In August, when President Hassan Rouhani was called before Iran’s parliament to answer for his administration’s management of the country’s struggling economy, he was pressed on the sharp rise in smuggling enabled by the currency crisis. Rouhani acknowledged the problem of smuggling, claiming that his government had succeeded in reducing the total value of the illicit trade from $22 billion to $12.5 billion since the beginning of his term. In particular, he singled out the smuggling of oil and its derivative products, such as gasoline, gas oil, and kerosene. In March, the IRGC had announced (unconvincingly) its readiness to combat the “seven-headed dragon” of smuggling.
The Trump administration is certainly aware of the IRGC’s role in smuggling, having targeted the actors behind several specific smuggling operations with sanctions. But the targeted operations are those where the IRGC is engaged in illicit activities beyond Iran’s borders. What U.S. policymakers fail to grasp is the reality that sanctions create market conditions within Iran that see both private sector and governmental actors cede portions of the economy to IRGC control
What U.S. policymakers fail to grasp is the reality that sanctions create market conditions within Iran that see both private sector and governmental actors cede portions of the economy to IRGC control
—both out of the practical necessity of trying to maintain solvency under sanctions but also out of the political reality of being weakened in the face of internal rivals.
Importantly, the evidence that sanctions line the pockets of the IRGC is stronger than the evidence that sanctions relief benefits Iran’s proxies. In his May 2017 testimony before the Senate Committee on Armed Services, Lt. Gen. Vince Stewart, then-director of the Defense Intelligence Agency, gave his assessment of Iran’s use of its proceeds from sanctions relief, telling the committee that “the preponderance of the money [has] gone to economic development and infrastructure.”
To this end, the Trump administration’s characterization of its sanctions policy is dishonest, at least in its presentation of the intended and unintended consequences of the policy. If limiting the financial means of the IRGC and its proxies were the intended consequence of the sanctions policy, the current strategy would be falling short while very demonstrably having the unintended consequence of unduly harming the Iranian people through economic hardship.
In this formulation, the administration is failing to achieve its stated goals despite the ample evidence that its chosen strategy will not work. But if you flip the intended and unintended consequences, a more likely explanation becomes clear. The boon for the IRGC is the unintended consequence of a strategy that is designed foremost to put pressure on the Iranian economy at large.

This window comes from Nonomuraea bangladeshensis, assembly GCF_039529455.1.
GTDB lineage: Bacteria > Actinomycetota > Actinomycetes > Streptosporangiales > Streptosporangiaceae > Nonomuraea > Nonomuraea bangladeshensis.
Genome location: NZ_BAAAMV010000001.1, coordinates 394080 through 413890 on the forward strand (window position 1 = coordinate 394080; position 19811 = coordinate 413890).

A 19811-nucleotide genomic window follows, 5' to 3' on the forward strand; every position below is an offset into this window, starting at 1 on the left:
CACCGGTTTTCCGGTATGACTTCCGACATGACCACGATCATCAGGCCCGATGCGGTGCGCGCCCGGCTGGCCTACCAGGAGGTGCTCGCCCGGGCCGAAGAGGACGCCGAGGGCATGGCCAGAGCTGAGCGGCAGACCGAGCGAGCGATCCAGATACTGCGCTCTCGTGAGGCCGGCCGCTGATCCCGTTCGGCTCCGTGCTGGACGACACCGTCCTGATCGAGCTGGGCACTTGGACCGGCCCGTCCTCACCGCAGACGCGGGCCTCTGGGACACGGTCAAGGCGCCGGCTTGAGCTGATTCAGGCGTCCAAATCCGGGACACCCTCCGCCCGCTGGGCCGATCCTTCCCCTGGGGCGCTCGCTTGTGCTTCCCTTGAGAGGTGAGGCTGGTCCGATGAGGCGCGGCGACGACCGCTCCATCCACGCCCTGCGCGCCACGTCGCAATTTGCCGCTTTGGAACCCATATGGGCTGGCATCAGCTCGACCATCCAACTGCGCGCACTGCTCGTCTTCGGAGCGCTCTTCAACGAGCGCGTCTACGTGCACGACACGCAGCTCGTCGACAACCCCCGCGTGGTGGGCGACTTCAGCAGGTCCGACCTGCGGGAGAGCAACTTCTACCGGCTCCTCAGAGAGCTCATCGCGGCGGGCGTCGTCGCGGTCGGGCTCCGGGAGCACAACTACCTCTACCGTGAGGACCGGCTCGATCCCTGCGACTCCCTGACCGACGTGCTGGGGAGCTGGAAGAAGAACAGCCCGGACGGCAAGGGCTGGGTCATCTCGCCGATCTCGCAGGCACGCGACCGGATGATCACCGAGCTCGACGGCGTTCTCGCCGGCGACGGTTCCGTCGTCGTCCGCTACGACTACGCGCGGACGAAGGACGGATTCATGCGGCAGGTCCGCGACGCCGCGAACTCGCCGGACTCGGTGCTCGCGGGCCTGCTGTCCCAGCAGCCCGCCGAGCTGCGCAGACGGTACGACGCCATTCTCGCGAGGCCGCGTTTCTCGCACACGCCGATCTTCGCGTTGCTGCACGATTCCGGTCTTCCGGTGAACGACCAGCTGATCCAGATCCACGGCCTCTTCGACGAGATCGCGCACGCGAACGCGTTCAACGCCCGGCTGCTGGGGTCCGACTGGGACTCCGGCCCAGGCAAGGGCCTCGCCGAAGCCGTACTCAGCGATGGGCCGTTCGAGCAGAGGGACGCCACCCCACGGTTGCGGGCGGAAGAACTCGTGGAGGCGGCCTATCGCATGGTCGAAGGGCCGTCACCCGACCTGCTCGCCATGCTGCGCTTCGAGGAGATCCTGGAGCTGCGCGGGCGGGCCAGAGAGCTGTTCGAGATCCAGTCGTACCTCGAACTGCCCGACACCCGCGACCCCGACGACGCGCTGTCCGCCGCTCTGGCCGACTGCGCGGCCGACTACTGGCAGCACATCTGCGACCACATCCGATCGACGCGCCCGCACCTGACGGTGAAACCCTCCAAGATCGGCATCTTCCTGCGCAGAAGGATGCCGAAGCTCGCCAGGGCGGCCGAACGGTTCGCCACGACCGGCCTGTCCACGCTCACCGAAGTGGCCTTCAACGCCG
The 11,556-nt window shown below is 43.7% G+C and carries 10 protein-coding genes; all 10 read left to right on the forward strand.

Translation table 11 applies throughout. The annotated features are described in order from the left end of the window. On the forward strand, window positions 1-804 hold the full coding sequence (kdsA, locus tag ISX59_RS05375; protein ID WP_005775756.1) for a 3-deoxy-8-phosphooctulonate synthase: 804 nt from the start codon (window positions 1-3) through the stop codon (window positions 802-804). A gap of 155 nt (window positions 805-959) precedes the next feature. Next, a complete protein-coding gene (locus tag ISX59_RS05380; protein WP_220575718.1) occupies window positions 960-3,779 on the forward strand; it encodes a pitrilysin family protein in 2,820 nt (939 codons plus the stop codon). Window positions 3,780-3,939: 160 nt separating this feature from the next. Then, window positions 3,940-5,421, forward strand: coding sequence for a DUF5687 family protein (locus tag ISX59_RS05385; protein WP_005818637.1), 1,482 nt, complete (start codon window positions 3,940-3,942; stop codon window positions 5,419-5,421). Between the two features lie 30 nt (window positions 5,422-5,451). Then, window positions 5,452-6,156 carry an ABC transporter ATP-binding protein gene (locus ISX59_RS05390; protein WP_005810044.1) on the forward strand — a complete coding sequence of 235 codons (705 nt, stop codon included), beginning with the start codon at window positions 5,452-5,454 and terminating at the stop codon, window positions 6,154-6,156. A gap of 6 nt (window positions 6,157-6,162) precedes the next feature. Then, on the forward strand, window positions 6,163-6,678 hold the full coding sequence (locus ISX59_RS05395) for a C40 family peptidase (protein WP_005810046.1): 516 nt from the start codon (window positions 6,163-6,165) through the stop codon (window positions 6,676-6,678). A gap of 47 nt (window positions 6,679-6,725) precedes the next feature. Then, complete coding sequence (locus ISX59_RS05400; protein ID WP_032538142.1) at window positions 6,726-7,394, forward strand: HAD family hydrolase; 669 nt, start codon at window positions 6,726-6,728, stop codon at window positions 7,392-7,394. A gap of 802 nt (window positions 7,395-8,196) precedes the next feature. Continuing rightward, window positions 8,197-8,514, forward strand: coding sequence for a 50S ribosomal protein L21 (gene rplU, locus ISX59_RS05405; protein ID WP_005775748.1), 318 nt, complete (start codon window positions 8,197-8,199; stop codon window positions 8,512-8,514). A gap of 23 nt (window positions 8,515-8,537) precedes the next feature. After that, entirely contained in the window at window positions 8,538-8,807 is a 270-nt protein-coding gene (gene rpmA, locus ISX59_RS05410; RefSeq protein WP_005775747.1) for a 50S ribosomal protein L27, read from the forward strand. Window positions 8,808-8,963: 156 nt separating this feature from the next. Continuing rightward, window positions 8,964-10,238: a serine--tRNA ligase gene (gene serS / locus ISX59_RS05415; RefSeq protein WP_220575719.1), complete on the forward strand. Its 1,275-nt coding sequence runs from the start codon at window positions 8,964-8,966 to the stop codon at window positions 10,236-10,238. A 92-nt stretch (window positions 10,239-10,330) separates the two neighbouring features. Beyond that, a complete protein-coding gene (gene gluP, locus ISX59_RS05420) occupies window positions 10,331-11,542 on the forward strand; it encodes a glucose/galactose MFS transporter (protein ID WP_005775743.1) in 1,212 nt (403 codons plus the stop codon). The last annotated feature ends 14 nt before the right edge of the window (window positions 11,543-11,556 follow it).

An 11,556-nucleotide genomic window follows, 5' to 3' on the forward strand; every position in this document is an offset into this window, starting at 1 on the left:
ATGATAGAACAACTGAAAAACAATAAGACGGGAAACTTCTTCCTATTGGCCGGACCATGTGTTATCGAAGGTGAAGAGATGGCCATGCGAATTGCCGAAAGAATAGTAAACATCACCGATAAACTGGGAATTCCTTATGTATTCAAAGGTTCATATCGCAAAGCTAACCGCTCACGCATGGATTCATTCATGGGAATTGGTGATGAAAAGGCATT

The boon for the IRGC is the unintended consequence of a strategy that is designed foremost to put pressure on the Iranian economy at large.
In this formulation, which is consistent with the destabilization strategy many have attributed to the Trump administration, the enriching of the IRGC is acceptable for two reasons. First, it serves to justify the administration’s approach after the fact, by accelerating the securitization of the Iranian economy after recent progress by the Rouhani administration to beat back IRGC encroachment. Second, any so-called failure of sanctions to curb the IRGC simply opens the door to a more direct U.S. pushback using military force.
The Iran that signed the nuclear deal was not the weak, isolated, and militarized foe that administration leaders and its regional allies alike needed to justify long-standing aims of hobbling Iran’s rise as a regional power. It is revealing that Mark Dubowitz, a key proponent of the administration’s Iran policy, who in 2016 argued in FP that it is unacceptable for financial flows to strengthen the IRGC, recently declared his ease with the possibility that, as relayed by his interviewer, “a hostile regime led by Iran’s Islamic Revolutionary Guards” could take control of Iran because “it would be weakened by internal divisions and likely rule without the legitimacy of Iran’s clerical establishment.”
In an interview with the Guardian last year, Mohsen Sazegara, a now-exiled founding member of the IRGC, lamented, “We created a people’s army to defend the country and also help in emergencies, but it turned into a monster.” The IRGC and its proxies are enriched by smuggling and enabled by sanctions. The Trump administration seems all too eager to feed this seven-headed dragon.